Sunday, 21 November 2010

THE WALKING DEAD episode three





The third episode aired on FX on friday. Read my review after the jump...






As expected, Michael Rooker was back doing his bigoted Mississippi Burning role. Still handcuffed where he was left on the roof, the opening scene showed his character Merle's near repentance for his sins and stubborn refusal to die. Seeing him plead for forgiveness and then realising his prayers would always go unanswered definitely added another layer to what could have been a one note character if played by a different actor.

Campside, Rick's search for his family may be over, but it's time for the repercussions to start. Firstly the revelation that Lori believed Rick to be dead, namely because Shane had told her so. It might have appeared like a fair assumption given the state of the hospital he was left in, but the situation between her and Shane may have been a lot different had Lori known the facts. Lori may have appeared to be a bit of a slut in previous episodes, but if she assumed she was a widow, there's at least a crumb of justification for her sexual encounters with Shane.

Shane's clearly experiencing mixed feelings about Rick's arrival at the camp; not only has his standing as camp leader been usurped, but his chances of continuing his surrogate husband routine with Lori and Carl have been clipped. In some ways we see how Lori would almost prefer life with Shane. Rather than running off doing a hero routine, Shane would rather try to catch frogs with Carl and be a father. Lori may have been attracted to Rick's heroic side, but it comes at the expense of family loyalties. It was a good performance by Jon Bernthal as Shane, in particular showing some tortured feelings when he had to put fellow camper Ed in his place.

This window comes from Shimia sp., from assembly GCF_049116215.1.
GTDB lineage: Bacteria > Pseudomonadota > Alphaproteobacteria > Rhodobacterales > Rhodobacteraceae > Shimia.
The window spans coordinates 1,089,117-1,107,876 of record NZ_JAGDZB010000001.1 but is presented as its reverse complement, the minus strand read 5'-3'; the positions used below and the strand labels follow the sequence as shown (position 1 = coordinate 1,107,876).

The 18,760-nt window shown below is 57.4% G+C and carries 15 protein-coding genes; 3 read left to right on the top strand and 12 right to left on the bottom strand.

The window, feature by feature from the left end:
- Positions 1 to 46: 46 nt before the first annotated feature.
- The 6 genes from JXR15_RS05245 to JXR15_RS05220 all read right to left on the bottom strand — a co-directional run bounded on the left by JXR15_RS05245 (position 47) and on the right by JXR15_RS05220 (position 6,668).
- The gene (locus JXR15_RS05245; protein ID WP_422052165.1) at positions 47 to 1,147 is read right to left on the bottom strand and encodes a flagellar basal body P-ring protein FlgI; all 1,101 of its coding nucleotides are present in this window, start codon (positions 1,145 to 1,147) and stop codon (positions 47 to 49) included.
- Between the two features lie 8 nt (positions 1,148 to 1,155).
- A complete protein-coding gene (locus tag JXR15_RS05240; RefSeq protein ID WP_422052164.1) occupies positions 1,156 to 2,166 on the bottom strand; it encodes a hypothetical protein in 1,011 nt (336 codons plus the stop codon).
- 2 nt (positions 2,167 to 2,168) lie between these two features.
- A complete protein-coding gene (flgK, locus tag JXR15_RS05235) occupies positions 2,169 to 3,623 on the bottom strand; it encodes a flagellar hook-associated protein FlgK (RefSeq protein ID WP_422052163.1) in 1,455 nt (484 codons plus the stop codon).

Again looking at some people who perhaps didn't deserve to survive, this episode sees the introduction of the wife beating Ed, and also Daryl (Boondock Saints' Norman Reedus), Merle Dixon's little brother. Daryl proves himself to be as equally violent as his brother, quick to throw a bushel of squirrels when a fight starts. He's clearly weaker than his brother, and needs him to back him up. On the nicer side of the camp, Dale (Jeffrey DeMunn) is coming into his own as a character; somewhat crotchety but a fair minded individual. He may look like a weak old man, but he still knows how to swing an axe when needed.

This episode was not too heavy on the zombie action, although the one that invades the camp allows us a few insights into the capability of the camp to protect against predators. It was also quite a disgusting example of the zombies, able to continue chomping away without the use of their bodies. Remember folks, always destroy the brain. I thought I'd be a little more bothered about the reduction in zombie interactions, and whilst I'd enjoy more, the whole story's got me hooked now.


Despite just being reunited with his family, Rick's setting himself up as the un-appointed guardian of humanity, leading the dangerous rescue of Merle and the retrieval of the guns, not to mention his duty to warn Morgan and Duane (from the first episode) of the dangers that lie in Atlanta. Once again Glenn (Steven Yeun) has to return with him as a guide, along with the slightly bland T-Dog (IronE Singleton). Daryl is of course eager to retrieve his brother before he dies of exposure, but from the bloodied hand that remains it looks like a) I was right about that hacksaw, and b) they were just a little bit late. Given that it was T-Dog who dropped the handcuffs key, I expect there's going to be a bit of a shit storm between him and Daryl in the next episode.

So far I've been trying to view this TV adaptation in line with the books, but it's safe to say that it's now its own entity. At the end of this episode we're half way through the first season, but there's still a long way left to go.


Verdict

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